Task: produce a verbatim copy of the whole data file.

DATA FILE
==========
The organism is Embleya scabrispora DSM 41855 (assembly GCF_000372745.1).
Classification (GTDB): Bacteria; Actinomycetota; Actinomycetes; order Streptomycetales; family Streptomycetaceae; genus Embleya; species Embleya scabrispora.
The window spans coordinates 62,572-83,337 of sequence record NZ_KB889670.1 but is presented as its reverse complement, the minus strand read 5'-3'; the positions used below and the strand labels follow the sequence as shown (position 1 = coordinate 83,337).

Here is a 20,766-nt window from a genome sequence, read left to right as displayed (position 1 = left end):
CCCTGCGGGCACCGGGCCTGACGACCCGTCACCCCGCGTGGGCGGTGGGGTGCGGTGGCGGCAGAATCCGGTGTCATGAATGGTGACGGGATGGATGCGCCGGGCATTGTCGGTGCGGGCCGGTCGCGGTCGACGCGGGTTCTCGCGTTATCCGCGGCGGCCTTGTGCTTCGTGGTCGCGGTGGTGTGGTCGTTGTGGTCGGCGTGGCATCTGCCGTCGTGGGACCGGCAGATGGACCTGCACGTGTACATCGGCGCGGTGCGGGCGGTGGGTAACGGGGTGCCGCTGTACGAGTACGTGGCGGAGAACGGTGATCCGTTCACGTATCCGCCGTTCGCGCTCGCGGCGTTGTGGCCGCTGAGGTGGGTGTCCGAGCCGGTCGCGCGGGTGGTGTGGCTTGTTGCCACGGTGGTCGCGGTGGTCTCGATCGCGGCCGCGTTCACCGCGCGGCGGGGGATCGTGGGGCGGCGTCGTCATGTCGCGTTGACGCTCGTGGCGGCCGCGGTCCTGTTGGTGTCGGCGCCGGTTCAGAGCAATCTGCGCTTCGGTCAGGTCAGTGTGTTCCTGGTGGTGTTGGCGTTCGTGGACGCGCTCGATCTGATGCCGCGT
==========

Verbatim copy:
The organism is Embleya scabrispora DSM 41855 (assembly GCF_000372745.1).
Classification (GTDB): Bacteria; Actinomycetota; Actinomycetes; order Streptomycetales; family Streptomycetaceae; genus Embleya; species Embleya scabrispora.
The window spans coordinates 62,572-83,337 of sequence record NZ_KB889670.1 but is presented as its reverse complement, the minus strand read 5'-3'; the positions used below and the strand labels follow the sequence as shown (position 1 = coordinate 83,337).

Here is a 20,766-nt window from a genome sequence, read left to right as displayed (position 1 = left end):
CCCTGCGGGCACCGGGCCTGACGACCCGTCACCCCGCGTGGGCGGTGGGGTGCGGTGGCGGCAGAATCCGGTGTCATGAATGGTGACGGGATGGATGCGCCGGGCATTGTCGGTGCGGGCCGGTCGCGGTCGACGCGGGTTCTCGCGTTATCCGCGGCGGCCTTGTGCTTCGTGGTCGCGGTGGTGTGGTCGTTGTGGTCGGCGTGGCATCTGCCGTCGTGGGACCGGCAGATGGACCTGCACGTGTACATCGGCGCGGTGCGGGCGGTGGGTAACGGGGTGCCGCTGTACGAGTACGTGGCGGAGAACGGTGATCCGTTCACGTATCCGCCGTTCGCGCTCGCGGCGTTGTGGCCGCTGAGGTGGGTGTCCGAGCCGGTCGCGCGGGTGGTGTGGCTTGTTGCCACGGTGGTCGCGGTGGTCTCGATCGCGGCCGCGTTCACCGCGCGGCGGGGGATCGTGGGGCGGCGTCGTCATGTCGCGTTGACGCTCGTGGCGGCCGCGGTCCTGTTGGTGTCGGCGCCGGTTCAGAGCAATCTGCGCTTCGGTCAGGTCAGTGTGTTCCTGGTGGTGTTGGCGTTCGTGGACGCGCTCGATCTGATGCCGCGT